Baker’s Delight have announced they will be replacing a Collective Agreement, resulting in a rise in pay and penalty rates for many employees.
The company was under pressure to change the outdated wage deal and increase weekend penalty rates.
The Agreement was established in 2006 after most Bakers Delight employees voted to support it and the Workplace Authority approved it.
It currently covers operations in Victoria and some stores in Queensland, and allowed Bakers Delight to pay 200 staff flat rates of $8 an hour.
The 2006 agreement limited penalty rates for staff working on the nightshift on Saturdays and Sundays. On Sundays, the Bakers Delight agreement restricted penalty rates to 10% (as opposed to double time under the award).
HC contacted Bakers Delight for comment and they acknowledged that the employment landscape has shifted since 2006, with the introduction of modern awards in 2010.
The existing Collective Agreement applies to around 160 employees across seven of their Victorian bakeries and around 40 employees across three of their Queensland bakeries. It is legal and binding until otherwise ordered by the Fair Work Commission.
“In light of this, we have applied to the Fair Work Commission to legally end the operation of the existing Collective Agreement at our company owned stores. We are communicating closely with our employees about this process,” said their statement.
Baker’s Delight also said they notified all of their franchisees of their decision and application.
“Whilst we cannot enforce them to make application to the Fair Work Commission, we have encouraged them to do so. We are supporting our franchisees who have reached out for assistance to make application to the Fair Work Commission.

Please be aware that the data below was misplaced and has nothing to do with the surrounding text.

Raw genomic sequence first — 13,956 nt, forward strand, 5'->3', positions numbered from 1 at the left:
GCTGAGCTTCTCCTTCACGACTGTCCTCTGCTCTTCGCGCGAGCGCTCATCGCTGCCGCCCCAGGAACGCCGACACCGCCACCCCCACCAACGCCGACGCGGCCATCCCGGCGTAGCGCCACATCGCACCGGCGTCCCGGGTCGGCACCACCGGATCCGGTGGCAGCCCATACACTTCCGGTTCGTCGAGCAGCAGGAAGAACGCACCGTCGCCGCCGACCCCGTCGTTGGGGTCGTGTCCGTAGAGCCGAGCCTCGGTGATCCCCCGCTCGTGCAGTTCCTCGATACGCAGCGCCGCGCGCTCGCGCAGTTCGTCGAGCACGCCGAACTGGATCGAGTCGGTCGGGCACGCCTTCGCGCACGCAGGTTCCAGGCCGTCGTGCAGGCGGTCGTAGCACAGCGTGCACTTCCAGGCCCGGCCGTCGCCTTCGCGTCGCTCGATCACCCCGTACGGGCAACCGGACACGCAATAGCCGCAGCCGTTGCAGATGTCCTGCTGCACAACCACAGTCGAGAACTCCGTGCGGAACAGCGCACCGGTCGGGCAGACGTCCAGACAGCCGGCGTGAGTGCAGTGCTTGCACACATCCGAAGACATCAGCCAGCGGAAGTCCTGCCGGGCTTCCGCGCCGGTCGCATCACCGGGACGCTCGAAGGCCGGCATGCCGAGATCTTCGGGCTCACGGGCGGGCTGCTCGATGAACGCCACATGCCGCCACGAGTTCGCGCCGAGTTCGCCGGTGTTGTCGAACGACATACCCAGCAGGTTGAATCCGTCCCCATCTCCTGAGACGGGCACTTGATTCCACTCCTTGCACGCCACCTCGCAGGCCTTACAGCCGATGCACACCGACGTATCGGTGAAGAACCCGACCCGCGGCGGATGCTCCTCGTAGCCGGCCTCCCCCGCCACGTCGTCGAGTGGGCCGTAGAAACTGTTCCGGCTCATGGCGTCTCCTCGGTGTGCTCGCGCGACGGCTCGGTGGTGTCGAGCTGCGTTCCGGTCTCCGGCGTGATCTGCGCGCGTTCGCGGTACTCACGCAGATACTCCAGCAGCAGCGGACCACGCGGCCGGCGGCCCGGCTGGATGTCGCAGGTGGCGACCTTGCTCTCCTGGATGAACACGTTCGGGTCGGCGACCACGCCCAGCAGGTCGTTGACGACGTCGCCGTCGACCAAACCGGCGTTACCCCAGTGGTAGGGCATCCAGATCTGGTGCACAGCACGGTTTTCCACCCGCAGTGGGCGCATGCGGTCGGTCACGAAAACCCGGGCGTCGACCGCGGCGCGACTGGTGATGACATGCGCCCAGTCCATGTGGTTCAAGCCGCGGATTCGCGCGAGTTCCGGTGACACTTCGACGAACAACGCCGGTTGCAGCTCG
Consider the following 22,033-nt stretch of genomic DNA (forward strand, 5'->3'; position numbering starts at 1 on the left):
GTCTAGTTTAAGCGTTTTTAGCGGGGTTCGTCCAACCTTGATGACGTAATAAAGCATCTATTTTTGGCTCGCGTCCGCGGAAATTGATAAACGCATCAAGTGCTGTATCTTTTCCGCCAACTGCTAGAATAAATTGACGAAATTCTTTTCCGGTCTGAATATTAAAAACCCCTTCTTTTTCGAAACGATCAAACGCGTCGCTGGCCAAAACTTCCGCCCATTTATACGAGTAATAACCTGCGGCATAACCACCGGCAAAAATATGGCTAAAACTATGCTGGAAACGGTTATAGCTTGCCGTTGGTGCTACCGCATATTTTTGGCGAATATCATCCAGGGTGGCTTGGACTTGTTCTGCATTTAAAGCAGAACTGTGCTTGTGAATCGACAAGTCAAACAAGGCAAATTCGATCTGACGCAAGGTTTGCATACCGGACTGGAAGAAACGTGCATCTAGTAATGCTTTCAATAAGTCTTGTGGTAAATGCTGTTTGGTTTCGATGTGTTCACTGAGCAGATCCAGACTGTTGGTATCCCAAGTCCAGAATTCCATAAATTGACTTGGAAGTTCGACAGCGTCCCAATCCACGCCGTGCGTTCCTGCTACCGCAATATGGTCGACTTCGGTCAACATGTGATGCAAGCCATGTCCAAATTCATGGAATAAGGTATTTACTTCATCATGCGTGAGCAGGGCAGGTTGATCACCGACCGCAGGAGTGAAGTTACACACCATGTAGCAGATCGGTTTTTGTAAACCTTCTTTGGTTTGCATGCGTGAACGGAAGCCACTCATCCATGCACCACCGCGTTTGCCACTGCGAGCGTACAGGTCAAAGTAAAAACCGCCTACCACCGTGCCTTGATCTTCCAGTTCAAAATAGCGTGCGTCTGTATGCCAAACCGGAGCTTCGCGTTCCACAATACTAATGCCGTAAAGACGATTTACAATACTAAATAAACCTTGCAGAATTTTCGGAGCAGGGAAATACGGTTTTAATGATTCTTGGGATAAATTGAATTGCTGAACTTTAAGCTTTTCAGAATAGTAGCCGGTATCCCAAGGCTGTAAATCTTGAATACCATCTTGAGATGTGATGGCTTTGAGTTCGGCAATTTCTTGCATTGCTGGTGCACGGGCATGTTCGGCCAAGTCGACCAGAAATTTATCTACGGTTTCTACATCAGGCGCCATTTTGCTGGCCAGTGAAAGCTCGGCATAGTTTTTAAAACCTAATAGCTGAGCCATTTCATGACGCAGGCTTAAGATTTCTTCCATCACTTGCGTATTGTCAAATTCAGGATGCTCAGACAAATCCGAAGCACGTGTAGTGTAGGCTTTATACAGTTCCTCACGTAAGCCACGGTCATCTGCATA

"If our affected employees support our application to end this Agreement’s operation, it will likely succeed. They would then be covered by the General Retail Industry Award 2010 from the termination date onward. This date may be some time away, but regardless of the date, we will start paying staff rates under this award straight away, from 2 February 2017.
"This change runs concurrently against a broader public dialogue about workplace agreements, wages and the Fair Work Commission’s separate inquiry into whether weekend award penalty rates should be reduced in our business sector.
"Alongside other retailers, small and large, the outcome of Fair Work Commission’s upcoming penalty rate decision is incredibly important to us as we strive to sustainably operate businesses that meet the modern demands of customers who want to shop seven days a week, and employees who wish to work mostly, or exclusively, on weekends."
The Retail and Fast Food Workers Union also applied on behalf of its members to the Fair Work Commission to terminate another expired agreement used by the company that was struck in 2011.
Power supply at risk as AGL workers reject pay offer
FWC delays penalty rate decision
Construction giant faces ban for union discrimination